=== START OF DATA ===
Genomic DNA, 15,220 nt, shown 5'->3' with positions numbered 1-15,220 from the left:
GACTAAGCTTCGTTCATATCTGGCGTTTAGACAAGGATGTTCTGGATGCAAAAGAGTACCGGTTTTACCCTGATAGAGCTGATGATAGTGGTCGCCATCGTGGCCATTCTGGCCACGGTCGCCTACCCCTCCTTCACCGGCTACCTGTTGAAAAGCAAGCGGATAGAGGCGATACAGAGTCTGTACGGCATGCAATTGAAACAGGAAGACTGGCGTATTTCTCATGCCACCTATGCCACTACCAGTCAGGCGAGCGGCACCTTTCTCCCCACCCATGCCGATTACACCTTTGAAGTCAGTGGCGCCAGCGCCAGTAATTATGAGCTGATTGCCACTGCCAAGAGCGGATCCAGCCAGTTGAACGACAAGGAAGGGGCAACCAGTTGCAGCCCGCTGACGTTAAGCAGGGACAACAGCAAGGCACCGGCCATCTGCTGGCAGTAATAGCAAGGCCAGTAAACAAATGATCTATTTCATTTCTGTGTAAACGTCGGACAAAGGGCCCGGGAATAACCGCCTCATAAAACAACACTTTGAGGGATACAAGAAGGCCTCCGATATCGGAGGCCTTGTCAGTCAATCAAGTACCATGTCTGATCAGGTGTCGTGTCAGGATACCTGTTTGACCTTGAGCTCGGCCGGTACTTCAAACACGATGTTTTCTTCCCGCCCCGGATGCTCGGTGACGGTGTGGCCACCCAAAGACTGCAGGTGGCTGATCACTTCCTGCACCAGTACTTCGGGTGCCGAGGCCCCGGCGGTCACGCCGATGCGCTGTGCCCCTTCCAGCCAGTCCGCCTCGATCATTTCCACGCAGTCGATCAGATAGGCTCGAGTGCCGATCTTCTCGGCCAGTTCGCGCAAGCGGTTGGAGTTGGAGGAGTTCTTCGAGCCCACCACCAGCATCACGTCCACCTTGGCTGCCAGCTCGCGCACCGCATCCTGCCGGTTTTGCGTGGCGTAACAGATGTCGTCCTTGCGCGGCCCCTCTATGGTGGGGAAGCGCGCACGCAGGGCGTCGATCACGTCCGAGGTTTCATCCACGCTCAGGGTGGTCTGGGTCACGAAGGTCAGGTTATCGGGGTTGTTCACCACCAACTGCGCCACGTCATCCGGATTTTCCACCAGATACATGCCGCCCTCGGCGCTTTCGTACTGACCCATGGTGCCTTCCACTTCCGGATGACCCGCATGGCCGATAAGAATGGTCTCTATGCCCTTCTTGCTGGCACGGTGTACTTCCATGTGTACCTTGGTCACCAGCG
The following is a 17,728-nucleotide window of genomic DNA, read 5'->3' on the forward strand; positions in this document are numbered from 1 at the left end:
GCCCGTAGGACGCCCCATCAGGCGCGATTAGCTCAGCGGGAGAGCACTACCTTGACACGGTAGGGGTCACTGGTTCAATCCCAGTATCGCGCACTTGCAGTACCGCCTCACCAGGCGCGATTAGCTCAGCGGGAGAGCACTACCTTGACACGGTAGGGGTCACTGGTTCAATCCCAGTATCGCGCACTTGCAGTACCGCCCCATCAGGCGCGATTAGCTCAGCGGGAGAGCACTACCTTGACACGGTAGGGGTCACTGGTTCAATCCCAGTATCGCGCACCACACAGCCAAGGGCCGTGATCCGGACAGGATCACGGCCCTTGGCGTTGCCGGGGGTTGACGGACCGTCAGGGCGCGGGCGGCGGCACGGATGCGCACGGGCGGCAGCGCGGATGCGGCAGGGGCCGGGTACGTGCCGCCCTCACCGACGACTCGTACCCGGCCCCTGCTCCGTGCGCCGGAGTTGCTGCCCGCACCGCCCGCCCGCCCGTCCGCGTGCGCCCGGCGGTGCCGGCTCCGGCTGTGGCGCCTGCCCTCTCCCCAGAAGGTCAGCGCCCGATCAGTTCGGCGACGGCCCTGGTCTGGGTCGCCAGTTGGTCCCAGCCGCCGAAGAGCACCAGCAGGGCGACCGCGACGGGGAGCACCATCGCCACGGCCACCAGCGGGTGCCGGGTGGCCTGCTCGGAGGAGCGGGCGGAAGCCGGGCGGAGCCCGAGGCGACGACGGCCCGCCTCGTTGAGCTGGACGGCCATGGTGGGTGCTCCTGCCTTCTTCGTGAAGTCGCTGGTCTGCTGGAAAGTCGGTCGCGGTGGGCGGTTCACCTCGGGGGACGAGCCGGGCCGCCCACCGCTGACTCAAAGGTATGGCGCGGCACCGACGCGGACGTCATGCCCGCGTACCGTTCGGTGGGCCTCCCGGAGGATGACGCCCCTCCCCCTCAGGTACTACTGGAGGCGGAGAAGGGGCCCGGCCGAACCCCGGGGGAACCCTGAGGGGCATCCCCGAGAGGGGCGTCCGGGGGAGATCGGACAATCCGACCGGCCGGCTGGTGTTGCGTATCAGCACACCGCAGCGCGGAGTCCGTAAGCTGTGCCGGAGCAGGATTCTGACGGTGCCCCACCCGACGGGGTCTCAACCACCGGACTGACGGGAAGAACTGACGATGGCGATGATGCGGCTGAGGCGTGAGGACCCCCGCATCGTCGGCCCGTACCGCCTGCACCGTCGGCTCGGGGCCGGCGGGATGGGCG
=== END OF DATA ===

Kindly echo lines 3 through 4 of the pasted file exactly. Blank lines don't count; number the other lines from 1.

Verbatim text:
The following is a 17,728-nucleotide window of genomic DNA, read 5'->3' on the forward strand; positions in this document are numbered from 1 at the left end:
GCCCGTAGGACGCCCCATCAGGCGCGATTAGCTCAGCGGGAGAGCACTACCTTGACACGGTAGGGGTCACTGGTTCAATCCCAGTATCGCGCACTTGCAGTACCGCCTCACCAGGCGCGATTAGCTCAGCGGGAGAGCACTACCTTGACACGGTAGGGGTCACTGGTTCAATCCCAGTATCGCGCACTTGCAGTACCGCCCCATCAGGCGCGATTAGCTCAGCGGGAGAGCACTACCTTGACACGGTAGGGGTCACTGGTTCAATCCCAGTATCGCGCACCACACAGCCAAGGGCCGTGATCCGGACAGGATCACGGCCCTTGGCGTTGCCGGGGGTTGACGGACCGTCAGGGCGCGGGCGGCGGCACGGATGCGCACGGGCGGCAGCGCGGATGCGGCAGGGGCCGGGTACGTGCCGCCCTCACCGACGACTCGTACCCGGCCCCTGCTCCGTGCGCCGGAGTTGCTGCCCGCACCGCCCGCCCGCCCGTCCGCGTGCGCCCGGCGGTGCCGGCTCCGGCTGTGGCGCCTGCCCTCTCCCCAGAAGGTCAGCGCCCGATCAGTTCGGCGACGGCCCTGGTCTGGGTCGCCAGTTGGTCCCAGCCGCCGAAGAGCACCAGCAGGGCGACCGCGACGGGGAGCACCATCGCCACGGCCACCAGCGGGTGCCGGGTGGCCTGCTCGGAGGAGCGGGCGGAAGCCGGGCGGAGCCCGAGGCGACGACGGCCCGCCTCGTTGAGCTGGACGGCCATGGTGGGTGCTCCTGCCTTCTTCGTGAAGTCGCTGGTCTGCTGGAAAGTCGGTCGCGGTGGGCGGTTCACCTCGGGGGACGAGCCGGGCCGCCCACCGCTGACTCAAAGGTATGGCGCGGCACCGACGCGGACGTCATGCCCGCGTACCGTTCGGTGGGCCTCCCGGAGGATGACGCCCCTCCCCCTCAGGTACTACTGGAGGCGGAGAAGGGGCCCGGCCGAACCCCGGGGGAACCCTGAGGGGCATCCCCGAGAGGGGCGTCCGGGGGAGATCGGACAATCCGACCGGCCGGCTGGTGTTGCGTATCAGCACACCGCAGCGCGGAGTCCGTAAGCTGTGCCGGAGCAGGATTCTGACGGTGCCCCACCCGACGGGGTCTCAACCACCGGACTGACGGGAAGAACTGACGATGGCGATGATGCGGCTGAGGCGTGAGGACCCCCGCATCGTCGGCCCGTACCGCCTGCACCGTCGGCTCGGGGCCGGCGGGATGGGCG